Greater postexercise hypotension response in low-load and high-volume resistance training versus high-load and low-volume resistance training
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The post-exercise hypotension response (PEH) has been shown to be dependent on the load and volume of a resistance training (RT) prescription.
The aim of the present study was to compare the PEH between a low-load and high-volume and a high-load and low-volume RT session.
Ten young men with more than 2 years of RT experience participated in the study. All subjects were submitted to 5 and 15 repetition maximum tests, in counterbalanced order, for the following exercises: back squat, chest press, leg press and wide grip pulldown. Then, the subjects performed two protocols (P5 and P15) that consisted of three sets to volitional failure with 2-min rest intervals between sets and exercises. Blood pressure (BP) and heart rate (HR) were measured before and after 60 min following each session at 10-min time points.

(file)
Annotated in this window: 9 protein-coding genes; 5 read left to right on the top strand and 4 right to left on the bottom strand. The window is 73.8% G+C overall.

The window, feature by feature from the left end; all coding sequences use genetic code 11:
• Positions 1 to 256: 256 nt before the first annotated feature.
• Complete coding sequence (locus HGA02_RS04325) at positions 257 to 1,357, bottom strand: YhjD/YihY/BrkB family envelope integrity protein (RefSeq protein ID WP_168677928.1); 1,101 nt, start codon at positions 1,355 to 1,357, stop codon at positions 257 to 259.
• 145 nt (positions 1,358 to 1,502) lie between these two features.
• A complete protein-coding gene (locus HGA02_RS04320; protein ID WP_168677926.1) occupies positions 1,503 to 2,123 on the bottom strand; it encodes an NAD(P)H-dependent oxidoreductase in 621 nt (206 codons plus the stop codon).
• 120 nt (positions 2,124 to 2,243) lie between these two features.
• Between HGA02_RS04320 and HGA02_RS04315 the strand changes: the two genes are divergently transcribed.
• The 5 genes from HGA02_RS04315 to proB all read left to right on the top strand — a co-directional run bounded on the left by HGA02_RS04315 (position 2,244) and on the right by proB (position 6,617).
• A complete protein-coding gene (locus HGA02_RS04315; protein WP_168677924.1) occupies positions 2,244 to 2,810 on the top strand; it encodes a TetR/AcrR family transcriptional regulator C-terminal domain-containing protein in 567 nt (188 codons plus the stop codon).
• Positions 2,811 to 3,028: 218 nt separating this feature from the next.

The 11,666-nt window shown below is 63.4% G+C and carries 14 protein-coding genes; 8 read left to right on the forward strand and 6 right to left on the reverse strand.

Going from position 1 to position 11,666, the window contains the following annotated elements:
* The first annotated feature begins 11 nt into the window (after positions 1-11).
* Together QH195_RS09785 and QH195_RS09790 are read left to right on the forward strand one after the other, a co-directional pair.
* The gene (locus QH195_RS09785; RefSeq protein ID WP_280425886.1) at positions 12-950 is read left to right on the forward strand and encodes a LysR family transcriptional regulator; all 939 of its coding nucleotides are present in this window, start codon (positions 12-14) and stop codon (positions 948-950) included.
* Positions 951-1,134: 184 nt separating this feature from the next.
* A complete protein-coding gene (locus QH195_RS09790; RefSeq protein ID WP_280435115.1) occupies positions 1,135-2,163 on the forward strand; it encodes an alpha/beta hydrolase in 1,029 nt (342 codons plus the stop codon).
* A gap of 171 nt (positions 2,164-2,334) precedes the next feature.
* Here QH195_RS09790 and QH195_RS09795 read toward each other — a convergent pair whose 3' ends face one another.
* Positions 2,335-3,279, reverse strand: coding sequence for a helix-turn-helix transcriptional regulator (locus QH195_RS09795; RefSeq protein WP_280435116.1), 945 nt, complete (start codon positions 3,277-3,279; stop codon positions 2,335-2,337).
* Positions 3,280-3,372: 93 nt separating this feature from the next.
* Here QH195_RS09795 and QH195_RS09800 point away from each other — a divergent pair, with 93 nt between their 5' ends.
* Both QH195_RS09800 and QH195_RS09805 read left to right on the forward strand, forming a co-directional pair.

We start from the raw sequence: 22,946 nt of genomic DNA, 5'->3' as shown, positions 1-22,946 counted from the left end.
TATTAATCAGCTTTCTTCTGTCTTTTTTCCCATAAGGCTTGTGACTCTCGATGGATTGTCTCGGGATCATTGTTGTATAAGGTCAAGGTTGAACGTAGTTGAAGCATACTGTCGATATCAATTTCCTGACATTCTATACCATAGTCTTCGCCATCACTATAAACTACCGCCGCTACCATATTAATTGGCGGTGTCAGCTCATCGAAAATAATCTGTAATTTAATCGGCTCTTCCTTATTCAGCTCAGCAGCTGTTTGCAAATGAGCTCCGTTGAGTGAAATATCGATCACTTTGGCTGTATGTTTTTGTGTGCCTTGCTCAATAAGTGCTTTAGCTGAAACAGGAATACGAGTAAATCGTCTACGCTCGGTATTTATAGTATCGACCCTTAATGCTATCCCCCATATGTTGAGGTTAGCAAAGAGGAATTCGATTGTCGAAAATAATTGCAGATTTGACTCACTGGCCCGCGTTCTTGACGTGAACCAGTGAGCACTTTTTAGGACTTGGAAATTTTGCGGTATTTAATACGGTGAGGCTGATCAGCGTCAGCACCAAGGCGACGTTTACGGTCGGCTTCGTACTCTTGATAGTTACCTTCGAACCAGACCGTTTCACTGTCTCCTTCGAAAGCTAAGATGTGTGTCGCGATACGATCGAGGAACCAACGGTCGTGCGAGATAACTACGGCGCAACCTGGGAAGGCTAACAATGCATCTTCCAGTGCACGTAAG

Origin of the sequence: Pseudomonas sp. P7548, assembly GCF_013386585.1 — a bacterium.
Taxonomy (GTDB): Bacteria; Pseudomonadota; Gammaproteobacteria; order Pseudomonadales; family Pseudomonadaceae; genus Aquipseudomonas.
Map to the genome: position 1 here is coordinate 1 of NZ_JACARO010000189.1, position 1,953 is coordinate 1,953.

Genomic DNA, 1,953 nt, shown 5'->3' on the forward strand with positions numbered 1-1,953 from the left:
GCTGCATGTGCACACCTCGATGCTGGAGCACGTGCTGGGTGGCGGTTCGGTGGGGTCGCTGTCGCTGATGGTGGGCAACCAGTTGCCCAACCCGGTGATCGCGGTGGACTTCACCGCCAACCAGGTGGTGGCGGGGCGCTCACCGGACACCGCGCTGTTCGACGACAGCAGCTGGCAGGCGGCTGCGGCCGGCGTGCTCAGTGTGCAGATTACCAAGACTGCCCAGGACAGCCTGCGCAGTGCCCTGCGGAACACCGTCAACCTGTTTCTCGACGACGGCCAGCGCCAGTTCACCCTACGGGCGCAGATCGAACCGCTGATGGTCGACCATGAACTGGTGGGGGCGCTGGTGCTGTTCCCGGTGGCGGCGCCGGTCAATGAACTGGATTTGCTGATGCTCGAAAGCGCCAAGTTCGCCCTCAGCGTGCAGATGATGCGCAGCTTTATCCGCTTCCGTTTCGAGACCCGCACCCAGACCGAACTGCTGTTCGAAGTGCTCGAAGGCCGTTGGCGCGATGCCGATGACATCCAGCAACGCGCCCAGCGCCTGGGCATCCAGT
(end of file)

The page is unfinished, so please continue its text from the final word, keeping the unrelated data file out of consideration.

Significantly greater total training volume was observed for all exercises in P15 (p < 0.05), whereas a significantly greater load was observed in P5 (p < 0.05). It was observed that the P15 session stimulated a greater PEH, with small to large effect sizes at various time points post-exercise, while the effect sizes for the P5 session were trivial in magnitude. Additionally, a significantly greater HR response was observed for the P15 versus the P5 during the recovery period.
Low-load and high-volume RT stimulated greater PEH compared to high-load and low-volume RT, suggesting the importance of RT volume in promoting healthy BP.
KeywordsPost-exercise hypotension Blood pressure Cardiovascular Total training volume Training load
Compliance with ethical standards
Conflict of interest
The authors of the present study declare that they have no potential conflict interest to disclose.
All procedures performed in studies involving human participants were in accordance with the ethical standards of the institutional and/or national research committee (CAAE: 51654515.1.0000.5257) and with the 1964 Helsinki declaration and its later amendments or comparable ethical standards.
All subjects of the study signed an informed consent prior to investigation with all experimental procedures.
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